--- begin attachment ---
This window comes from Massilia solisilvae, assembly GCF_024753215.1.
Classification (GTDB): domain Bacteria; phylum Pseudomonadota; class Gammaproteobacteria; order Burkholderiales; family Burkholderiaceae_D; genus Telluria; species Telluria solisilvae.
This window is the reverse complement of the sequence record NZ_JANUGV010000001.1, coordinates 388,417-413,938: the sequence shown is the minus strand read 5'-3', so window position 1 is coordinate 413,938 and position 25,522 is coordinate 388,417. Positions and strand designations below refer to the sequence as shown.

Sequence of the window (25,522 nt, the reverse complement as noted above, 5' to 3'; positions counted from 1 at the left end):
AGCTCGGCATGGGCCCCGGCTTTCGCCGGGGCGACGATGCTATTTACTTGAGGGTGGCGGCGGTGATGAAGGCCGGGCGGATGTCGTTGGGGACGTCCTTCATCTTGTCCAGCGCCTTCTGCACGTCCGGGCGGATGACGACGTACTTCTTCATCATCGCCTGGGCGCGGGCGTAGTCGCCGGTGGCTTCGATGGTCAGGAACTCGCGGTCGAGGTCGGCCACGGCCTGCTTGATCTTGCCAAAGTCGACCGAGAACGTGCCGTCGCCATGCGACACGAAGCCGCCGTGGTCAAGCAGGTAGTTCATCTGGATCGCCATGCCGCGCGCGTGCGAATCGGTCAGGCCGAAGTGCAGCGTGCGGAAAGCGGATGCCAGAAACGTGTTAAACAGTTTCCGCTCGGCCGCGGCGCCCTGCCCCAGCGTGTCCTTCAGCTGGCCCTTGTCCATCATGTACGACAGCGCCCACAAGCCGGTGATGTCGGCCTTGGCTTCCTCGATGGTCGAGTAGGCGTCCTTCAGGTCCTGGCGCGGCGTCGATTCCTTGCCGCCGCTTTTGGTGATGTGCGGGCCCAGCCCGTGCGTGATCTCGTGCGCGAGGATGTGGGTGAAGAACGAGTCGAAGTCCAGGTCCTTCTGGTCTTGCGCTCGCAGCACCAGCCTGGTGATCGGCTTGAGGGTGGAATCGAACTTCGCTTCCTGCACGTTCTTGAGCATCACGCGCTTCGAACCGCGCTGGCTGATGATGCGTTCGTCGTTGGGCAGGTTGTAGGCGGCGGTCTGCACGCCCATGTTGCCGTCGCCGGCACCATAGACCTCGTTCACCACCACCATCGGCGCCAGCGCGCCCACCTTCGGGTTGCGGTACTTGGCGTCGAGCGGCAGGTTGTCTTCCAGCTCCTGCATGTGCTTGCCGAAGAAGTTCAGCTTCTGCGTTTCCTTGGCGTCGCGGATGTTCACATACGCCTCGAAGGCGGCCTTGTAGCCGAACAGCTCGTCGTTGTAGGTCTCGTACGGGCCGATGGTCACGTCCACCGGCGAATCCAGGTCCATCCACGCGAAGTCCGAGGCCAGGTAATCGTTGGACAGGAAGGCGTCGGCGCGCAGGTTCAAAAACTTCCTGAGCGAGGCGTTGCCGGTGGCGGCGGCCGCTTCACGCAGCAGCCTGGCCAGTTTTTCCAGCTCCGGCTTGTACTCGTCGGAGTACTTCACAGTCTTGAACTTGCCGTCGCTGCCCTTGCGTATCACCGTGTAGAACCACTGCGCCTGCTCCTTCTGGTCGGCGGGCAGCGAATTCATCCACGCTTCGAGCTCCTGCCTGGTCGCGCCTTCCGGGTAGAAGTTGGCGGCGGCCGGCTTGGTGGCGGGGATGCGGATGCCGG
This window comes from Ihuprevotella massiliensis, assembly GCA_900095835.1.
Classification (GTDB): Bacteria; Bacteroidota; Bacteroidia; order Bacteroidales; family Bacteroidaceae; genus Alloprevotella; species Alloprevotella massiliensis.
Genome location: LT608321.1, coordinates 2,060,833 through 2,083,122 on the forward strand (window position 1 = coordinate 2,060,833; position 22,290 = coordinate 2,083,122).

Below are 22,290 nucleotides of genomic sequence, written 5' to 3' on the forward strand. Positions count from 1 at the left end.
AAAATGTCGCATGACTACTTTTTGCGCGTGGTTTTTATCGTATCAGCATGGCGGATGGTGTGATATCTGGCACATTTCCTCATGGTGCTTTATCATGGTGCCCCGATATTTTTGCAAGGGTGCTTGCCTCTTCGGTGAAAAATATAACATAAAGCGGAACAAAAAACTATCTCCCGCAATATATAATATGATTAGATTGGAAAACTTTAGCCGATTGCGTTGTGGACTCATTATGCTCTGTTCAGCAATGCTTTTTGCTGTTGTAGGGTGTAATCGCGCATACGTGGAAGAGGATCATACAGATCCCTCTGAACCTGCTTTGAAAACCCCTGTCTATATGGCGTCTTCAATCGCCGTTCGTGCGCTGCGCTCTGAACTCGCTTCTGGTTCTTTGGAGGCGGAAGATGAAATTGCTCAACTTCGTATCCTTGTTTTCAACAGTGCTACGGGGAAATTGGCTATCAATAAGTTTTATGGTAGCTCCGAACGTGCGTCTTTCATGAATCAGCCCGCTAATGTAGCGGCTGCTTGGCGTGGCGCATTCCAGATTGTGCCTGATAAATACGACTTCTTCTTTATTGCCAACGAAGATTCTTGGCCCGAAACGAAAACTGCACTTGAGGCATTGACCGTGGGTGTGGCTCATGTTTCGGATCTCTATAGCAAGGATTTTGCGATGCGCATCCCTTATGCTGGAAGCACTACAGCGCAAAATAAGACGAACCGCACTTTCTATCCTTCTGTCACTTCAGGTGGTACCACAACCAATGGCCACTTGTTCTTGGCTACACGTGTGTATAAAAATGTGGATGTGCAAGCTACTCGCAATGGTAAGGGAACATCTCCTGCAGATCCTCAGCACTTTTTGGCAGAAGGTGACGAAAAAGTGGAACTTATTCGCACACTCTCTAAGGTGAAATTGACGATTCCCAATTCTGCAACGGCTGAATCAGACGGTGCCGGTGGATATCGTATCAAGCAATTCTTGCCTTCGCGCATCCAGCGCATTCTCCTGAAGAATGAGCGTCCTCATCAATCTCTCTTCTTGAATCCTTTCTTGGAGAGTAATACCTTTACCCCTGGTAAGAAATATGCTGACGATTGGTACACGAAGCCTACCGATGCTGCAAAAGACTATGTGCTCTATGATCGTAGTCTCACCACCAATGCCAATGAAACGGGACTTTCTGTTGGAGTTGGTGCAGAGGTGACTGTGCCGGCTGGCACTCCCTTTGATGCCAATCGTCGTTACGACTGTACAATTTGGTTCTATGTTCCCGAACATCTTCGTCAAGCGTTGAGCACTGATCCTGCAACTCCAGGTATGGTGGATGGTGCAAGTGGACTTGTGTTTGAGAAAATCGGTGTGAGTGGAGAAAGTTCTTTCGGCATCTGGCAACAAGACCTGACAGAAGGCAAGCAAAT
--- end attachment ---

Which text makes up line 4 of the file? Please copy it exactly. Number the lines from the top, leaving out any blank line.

Sequence of the window (25,522 nt, the reverse complement as noted above, 5' to 3'; positions counted from 1 at the left end):